Former Associate Director, BSR
At this week’s launch of the Carbon Disclosure Project’s (CDP) regional report for Asia (excluding Japan) in Hong Kong, CDP’s Sue Howells showed a video message reflecting on the CDP’s achievements over the last 10 years and what the CDP sees for the future. As with most organizations focused on mitigating climate change, CDP’s view of the future “if we don’t succeed…” was rather grim, with glimpses of not just melting glaciers and increasing storms, but also resource conflicts and armed violence. When the lights came on, though, the discussion focused on the opportunities for improvement in corporate performance.
CDP has expanded their company rankings beyond disclosure—which measures how much companies share about their carbon footprints and exposure to climate-related risks—to now include performance rankings based on a scoring system developed with PricewaterhouseCoopers. The CDP team is working to make their information requests more meaningful and relevant to investors, and they are also partnering with Accenture, Microsoft, and SAP to improve the analytics and accessibility of their data.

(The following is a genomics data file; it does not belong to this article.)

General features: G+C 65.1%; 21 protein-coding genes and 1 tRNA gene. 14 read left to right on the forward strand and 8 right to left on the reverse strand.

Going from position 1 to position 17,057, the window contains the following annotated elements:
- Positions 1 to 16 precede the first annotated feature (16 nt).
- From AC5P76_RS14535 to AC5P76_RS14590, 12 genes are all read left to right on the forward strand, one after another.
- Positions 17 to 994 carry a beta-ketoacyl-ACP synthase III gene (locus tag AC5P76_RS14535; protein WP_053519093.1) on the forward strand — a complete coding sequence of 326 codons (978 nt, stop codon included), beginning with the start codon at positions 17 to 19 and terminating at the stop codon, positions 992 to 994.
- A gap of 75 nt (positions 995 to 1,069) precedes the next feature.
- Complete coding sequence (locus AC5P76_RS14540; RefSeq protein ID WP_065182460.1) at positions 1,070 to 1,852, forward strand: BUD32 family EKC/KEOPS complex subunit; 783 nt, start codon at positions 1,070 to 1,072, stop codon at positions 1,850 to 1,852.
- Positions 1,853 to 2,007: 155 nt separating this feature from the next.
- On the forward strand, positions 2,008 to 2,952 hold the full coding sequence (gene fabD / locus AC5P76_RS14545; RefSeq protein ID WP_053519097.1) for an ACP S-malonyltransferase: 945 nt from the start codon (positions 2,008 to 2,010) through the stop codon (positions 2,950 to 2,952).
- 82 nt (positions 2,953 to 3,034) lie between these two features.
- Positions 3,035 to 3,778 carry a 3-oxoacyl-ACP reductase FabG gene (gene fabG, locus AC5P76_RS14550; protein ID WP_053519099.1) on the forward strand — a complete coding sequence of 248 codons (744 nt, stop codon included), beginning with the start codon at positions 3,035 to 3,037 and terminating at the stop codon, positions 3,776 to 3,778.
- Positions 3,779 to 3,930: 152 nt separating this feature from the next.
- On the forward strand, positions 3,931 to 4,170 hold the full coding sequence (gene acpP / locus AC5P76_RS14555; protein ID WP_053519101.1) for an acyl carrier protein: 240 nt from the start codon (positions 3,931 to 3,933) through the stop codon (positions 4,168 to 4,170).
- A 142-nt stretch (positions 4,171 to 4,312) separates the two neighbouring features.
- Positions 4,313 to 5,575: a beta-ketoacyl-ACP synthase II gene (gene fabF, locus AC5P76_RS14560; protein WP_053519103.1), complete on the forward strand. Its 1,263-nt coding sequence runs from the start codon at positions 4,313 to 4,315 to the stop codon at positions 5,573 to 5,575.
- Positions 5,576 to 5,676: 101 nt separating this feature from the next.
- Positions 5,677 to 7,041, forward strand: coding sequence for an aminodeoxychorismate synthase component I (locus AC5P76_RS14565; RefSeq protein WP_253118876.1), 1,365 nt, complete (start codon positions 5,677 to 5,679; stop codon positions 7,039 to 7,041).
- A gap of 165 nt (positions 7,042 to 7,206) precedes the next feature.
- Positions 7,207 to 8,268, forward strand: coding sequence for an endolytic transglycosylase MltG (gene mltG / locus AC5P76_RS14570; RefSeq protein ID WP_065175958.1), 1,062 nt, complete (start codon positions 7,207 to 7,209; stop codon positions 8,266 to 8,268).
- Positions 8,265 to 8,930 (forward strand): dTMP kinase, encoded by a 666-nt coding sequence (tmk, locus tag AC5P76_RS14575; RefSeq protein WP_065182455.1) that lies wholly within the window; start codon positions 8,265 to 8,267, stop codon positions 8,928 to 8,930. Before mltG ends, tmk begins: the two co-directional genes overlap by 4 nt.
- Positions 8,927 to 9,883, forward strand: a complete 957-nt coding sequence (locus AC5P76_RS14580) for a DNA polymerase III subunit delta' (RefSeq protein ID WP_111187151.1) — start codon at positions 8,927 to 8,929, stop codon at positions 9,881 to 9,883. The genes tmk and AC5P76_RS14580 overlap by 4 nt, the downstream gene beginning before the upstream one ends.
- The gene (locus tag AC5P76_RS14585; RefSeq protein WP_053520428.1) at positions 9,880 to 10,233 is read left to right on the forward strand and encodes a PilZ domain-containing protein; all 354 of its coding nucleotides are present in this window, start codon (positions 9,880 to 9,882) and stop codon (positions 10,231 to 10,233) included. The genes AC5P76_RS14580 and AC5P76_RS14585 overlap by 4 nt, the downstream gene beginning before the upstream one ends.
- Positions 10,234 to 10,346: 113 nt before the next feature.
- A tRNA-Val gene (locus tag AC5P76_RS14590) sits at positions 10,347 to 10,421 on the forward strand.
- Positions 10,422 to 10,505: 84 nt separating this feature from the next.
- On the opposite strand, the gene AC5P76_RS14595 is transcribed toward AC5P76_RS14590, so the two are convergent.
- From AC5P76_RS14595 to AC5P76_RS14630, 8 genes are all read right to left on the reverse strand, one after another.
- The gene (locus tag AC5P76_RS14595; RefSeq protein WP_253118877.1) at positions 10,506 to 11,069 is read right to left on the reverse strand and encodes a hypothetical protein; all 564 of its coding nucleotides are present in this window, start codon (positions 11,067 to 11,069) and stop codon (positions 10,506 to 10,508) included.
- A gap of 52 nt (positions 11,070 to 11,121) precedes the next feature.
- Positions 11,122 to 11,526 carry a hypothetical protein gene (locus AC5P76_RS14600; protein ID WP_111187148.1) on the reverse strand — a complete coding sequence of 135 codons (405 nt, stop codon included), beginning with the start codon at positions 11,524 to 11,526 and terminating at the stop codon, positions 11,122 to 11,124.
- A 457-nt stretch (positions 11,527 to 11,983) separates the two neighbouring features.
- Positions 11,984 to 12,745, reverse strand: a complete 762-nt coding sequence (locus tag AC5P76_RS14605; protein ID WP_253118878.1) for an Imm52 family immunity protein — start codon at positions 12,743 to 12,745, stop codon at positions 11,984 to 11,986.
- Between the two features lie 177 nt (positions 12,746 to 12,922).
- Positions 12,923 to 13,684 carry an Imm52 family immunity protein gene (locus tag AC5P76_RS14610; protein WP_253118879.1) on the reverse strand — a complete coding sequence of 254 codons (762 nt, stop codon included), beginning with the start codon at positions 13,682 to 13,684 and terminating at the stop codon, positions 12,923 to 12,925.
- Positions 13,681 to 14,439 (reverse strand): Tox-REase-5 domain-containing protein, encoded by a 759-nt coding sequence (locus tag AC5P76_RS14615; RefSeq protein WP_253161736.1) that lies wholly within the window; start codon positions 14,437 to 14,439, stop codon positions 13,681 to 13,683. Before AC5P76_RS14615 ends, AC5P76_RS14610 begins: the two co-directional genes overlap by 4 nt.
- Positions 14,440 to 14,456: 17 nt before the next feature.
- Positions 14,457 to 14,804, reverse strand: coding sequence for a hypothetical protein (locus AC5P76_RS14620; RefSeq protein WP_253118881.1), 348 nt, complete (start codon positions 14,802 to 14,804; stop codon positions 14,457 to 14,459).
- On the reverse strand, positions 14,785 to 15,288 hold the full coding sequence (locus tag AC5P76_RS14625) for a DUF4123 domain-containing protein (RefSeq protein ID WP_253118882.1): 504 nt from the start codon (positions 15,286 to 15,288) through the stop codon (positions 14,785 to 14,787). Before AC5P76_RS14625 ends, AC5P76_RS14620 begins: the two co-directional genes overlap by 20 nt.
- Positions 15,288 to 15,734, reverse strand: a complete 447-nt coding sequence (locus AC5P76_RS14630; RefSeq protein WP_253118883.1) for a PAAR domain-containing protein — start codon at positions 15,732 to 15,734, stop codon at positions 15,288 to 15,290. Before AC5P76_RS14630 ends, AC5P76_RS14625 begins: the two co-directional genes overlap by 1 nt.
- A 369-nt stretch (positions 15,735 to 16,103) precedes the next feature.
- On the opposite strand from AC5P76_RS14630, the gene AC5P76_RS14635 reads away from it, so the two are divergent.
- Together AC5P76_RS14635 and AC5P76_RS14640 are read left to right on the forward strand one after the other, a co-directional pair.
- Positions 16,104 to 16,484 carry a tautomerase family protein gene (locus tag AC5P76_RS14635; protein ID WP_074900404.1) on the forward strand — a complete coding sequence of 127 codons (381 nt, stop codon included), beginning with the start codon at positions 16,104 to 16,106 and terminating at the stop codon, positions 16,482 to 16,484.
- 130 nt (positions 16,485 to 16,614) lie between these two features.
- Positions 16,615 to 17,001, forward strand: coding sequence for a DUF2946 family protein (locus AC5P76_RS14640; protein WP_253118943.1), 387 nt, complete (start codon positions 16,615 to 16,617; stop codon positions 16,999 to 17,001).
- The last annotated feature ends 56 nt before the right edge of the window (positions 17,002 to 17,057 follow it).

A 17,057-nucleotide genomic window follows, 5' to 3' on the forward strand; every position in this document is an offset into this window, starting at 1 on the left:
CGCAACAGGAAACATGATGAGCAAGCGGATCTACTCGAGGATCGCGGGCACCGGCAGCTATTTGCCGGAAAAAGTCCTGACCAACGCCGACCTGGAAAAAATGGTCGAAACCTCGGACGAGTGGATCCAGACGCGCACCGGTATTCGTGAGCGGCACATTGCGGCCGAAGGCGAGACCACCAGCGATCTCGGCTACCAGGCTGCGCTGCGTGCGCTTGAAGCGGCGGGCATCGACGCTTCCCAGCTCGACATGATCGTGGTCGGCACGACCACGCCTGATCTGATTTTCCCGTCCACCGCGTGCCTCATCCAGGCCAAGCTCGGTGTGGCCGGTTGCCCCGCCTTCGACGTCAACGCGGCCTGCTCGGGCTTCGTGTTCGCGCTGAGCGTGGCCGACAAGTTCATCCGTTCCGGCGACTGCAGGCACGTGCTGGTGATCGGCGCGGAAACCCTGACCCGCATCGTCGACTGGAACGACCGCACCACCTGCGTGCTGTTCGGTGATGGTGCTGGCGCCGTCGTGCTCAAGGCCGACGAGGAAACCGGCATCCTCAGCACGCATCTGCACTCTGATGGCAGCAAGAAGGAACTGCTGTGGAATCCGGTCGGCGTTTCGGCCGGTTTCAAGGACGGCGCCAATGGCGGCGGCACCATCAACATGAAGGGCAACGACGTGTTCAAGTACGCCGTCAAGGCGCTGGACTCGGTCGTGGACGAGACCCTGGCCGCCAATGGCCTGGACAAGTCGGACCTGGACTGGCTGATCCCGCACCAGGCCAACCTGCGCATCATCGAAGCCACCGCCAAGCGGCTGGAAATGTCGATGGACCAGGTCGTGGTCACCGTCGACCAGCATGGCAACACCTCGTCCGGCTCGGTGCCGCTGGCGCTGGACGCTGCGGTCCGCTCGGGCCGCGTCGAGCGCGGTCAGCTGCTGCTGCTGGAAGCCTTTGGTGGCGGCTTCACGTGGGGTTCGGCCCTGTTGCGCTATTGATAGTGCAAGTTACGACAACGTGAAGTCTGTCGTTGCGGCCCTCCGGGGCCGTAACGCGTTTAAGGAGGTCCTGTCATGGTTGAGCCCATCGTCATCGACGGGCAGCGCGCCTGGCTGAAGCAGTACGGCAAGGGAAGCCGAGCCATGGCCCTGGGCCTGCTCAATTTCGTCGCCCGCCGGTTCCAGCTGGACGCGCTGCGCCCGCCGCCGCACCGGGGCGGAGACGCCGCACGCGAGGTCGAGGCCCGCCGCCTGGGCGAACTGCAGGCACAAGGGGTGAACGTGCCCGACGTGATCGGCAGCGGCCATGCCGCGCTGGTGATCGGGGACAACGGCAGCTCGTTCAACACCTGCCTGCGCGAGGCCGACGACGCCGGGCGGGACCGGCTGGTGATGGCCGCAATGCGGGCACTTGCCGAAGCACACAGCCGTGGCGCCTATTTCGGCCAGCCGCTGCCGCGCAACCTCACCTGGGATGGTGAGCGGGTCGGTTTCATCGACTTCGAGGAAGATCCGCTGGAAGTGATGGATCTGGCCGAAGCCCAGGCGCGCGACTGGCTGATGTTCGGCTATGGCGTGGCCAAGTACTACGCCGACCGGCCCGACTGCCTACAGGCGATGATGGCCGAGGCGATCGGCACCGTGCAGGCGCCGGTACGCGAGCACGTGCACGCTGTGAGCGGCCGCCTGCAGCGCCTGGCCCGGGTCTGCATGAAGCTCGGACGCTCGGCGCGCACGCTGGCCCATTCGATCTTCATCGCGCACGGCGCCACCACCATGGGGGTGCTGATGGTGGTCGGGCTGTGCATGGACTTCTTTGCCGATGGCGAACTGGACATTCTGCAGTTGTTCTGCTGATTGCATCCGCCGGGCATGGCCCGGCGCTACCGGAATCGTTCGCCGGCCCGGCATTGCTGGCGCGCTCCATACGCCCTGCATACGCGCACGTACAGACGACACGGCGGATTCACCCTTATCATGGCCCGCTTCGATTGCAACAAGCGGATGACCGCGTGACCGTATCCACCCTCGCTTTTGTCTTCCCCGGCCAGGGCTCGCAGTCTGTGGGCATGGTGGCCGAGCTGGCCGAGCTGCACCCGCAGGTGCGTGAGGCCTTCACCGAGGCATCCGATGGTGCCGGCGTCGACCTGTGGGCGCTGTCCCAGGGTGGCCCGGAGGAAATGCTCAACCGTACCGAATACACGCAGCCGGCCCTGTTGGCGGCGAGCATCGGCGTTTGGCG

One big headline of the CDP’s Asia report is that for the second year in a row, Korean companies are outshining their peers in the region in terms of both disclosure and performance. Even though the CDP doubled their number of survey requests to include 200 companies in Korea this year, they still received a very high response rate of 44 percent. Samsung Electronics and POSCO—a Korean steelmaker—scored at the top of the heap for the whole region in terms of both disclosure and performance.
All this was quite positive news for the believers of “what gets measured, gets managed.” But the truth is that there are still some giant, challenging steps between measurement and management. The scope of needed reductions outlined by climate change scientists is still mind-boggling, and the devilish implementation details continue to be elusive, as emphasized again in last week’s Economist special report on carbon and forests.
Asian companies are just beginning to consider the potential impacts climate change could have on their business, and the extent to which the CDP has successfully stimulated discussion of both risks and opportunities has certainly been beneficial. Undoubtedly, the next 10 years will bring a dramatic proliferation of data on corporate carbon management—one must hope that it’s put to good use.
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